835.00/2297: Telegram

The Ambassador in Argentina ( Armour ) to the Secretary of State

236. I saw Gilbert and took up with him one by one the points raised in Department’s telegram 149, January 25, midnight. For purposes of clarity, I had summarized for him in writing various points although I did not leave written document with him.

His replies were as follows:

As he had already assured me his Government is determined to proceed vigorously against any individuals or groups who show signs of being engaged in subversive activities against neighboring or other Governments. He had called in Paraguayan Ambassador34 this morning to assure himself there was no evidence or suspicion that recent attempt in Paraguay had any support or encouragement from here and had been relieved to learn there was no such evidence. (The Paraguayan Ambassador confirmed this to me later. He says Gilbert had apparently heard some story that United States had told British we suspected Argentine interference.) I assured him it was the first time he [we?] had heard it. He says Gilbert told him his Government could count on full support here even to extent of sending Paraguayan or other plotters to German concentration camp they were planning to establish in South.
Government intends to publish full report on result of investigations into Hellmuth spy-ring case. He hopes this will be ready by end of week which was reason he had originally suggested Saturday January 29 for date of rupture. Report will be very detailed.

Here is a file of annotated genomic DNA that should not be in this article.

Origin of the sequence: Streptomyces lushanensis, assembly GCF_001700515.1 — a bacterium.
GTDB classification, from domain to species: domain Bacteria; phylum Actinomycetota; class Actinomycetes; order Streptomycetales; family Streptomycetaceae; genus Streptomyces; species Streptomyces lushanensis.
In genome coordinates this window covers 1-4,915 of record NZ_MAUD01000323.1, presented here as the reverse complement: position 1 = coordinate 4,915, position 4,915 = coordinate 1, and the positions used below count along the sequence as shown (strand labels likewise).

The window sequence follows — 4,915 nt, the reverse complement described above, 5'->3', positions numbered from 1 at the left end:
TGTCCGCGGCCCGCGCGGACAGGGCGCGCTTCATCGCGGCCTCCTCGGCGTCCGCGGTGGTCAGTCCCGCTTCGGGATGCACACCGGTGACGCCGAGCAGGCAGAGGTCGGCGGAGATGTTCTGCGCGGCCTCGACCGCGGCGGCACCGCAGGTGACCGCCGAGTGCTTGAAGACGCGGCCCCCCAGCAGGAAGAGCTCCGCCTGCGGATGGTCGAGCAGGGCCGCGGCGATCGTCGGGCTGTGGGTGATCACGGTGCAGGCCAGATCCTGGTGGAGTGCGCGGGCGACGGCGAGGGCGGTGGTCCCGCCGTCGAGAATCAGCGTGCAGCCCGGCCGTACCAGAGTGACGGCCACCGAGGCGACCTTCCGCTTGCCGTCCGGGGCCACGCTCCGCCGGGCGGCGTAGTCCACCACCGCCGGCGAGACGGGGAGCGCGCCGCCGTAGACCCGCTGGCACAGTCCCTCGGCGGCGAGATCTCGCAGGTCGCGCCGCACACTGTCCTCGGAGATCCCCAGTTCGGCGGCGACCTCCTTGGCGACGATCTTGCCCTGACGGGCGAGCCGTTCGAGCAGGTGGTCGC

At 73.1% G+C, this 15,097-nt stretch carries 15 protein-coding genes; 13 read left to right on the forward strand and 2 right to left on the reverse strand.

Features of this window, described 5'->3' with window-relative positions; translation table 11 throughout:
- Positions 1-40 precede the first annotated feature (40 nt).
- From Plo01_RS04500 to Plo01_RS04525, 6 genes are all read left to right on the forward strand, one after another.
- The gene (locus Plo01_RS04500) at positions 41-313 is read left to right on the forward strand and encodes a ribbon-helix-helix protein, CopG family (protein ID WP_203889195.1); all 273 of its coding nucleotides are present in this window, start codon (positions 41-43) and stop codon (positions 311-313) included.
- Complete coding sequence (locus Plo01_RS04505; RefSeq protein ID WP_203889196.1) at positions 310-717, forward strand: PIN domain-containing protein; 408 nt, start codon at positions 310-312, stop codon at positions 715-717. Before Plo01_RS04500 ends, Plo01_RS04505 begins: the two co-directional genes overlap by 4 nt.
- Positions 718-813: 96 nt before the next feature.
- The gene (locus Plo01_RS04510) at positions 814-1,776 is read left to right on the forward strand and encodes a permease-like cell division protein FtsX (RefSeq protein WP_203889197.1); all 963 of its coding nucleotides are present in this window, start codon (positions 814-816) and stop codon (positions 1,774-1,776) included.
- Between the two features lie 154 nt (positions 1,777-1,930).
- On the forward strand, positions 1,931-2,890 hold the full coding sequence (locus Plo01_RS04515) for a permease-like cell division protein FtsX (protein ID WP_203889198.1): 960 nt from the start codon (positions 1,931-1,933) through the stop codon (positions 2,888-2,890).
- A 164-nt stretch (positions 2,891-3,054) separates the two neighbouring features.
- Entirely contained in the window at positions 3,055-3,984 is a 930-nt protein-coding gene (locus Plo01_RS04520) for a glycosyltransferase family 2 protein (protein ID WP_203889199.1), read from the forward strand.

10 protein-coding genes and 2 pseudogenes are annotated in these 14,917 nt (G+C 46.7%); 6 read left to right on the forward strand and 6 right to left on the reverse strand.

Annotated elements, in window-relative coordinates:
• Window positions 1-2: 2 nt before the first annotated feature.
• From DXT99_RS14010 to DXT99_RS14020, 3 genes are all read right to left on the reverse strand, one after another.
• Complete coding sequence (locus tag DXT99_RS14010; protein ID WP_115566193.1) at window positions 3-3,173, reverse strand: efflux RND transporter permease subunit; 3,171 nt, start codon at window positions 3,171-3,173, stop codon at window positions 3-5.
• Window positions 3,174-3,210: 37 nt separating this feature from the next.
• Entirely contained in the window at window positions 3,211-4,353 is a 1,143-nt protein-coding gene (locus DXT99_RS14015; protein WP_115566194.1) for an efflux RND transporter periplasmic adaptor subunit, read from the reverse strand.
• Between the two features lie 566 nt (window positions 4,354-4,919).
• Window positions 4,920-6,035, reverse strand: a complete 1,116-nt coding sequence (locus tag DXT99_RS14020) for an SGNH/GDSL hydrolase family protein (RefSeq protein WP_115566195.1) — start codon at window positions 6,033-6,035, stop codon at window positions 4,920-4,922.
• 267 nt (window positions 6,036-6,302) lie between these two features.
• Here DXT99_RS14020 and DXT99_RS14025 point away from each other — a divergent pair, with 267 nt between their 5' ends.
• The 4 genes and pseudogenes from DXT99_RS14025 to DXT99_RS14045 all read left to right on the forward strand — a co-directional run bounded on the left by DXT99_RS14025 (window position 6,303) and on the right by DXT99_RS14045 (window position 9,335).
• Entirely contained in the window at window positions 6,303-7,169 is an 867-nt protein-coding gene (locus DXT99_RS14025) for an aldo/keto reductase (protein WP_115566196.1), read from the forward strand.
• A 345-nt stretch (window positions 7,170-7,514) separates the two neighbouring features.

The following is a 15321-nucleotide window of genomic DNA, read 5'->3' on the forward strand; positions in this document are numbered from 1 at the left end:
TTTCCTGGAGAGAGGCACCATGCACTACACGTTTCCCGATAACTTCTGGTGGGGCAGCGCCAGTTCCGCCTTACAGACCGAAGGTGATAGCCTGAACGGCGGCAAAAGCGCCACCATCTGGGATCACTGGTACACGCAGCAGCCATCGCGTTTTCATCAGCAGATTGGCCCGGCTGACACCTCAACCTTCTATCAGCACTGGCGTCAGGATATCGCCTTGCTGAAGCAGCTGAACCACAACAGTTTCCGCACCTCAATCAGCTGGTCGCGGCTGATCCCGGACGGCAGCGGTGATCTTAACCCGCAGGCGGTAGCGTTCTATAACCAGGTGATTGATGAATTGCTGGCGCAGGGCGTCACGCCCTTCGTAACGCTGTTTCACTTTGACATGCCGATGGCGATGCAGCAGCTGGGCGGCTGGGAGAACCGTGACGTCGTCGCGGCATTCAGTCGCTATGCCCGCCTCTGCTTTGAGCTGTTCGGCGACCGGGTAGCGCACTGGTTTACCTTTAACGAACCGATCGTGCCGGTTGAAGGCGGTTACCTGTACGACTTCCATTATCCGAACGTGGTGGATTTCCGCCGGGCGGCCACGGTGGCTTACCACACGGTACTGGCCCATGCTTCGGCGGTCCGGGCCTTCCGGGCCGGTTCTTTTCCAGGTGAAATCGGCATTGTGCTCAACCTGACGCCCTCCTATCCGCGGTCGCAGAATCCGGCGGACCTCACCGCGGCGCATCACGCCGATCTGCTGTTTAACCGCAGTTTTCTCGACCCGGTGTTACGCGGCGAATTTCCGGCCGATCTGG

Both German and Japanese Embassies and staffs are under close surveillance and he feels sure measures taken will prevent any such activities but he will issue instructions to redouble vigilance.
4 and 5
he feels are covered by thorough investigation they are making of all espionage activities. In any event they intend to take steps necessary to extirpate all such channels and will watch particularly all pro-Axis Argentines in addition to those involved in spy-ring now under investigation.…
He called in Torriani35 and had him read me decree which will [Page 243] probably be issued tonight or tomorrow prohibiting all financial and economic transactions with Germany and Japan and Axis-occupied territory specific mention being made of Washington resolution: (It is significant that in this and other cases studious avoidance is made of any reference to Rio Resolutions).
Orders have, he said, been issued severing all telecommunications with Germany and Japan.36 Exception was made of messages from German and Japanese Embassies to their Governments dealing with rupture of relations. Even these had to be submitted to Ibarra García37 for censorship. Ibarra in Gilbert’s presence told me he passed only 2 out of 15. (Transradio, however, states up to present matter is still being discussed with posts and telegraphs and messages going forward).

I then spoke to Gilbert regarding German and pro-Nazi Press expressing surprise these papers were continuing publication and in case of Pampero its attacks. He said they had all received severe warning that they would be closed at once if any further offenses. I said I thought Government’s action closing Crítica for 3 days, the only capital paper closed since rupture, might well cause unfortunate impression abroad particularly since German Press was still going full blast.

Gilbert seemed full of confidence and determination. It remains to be seen whether he can or will do all he claims he intends to do but after his success of yesterday I have more confidence. Certainly it would appear that Gilbert and Ramírez have for the time being the upper hand.

  1. Francisco Pecci.
  2. Carlos L. Torriani, Chief of the Division of Economic and Consular Affairs of the Ministry for Foreign Affairs.
  3. For correspondence on the interest of the United States in communication facilities between Argentina and the Axis, see pp. 391 ff.
  4. Under Secretary for Foreign Affairs.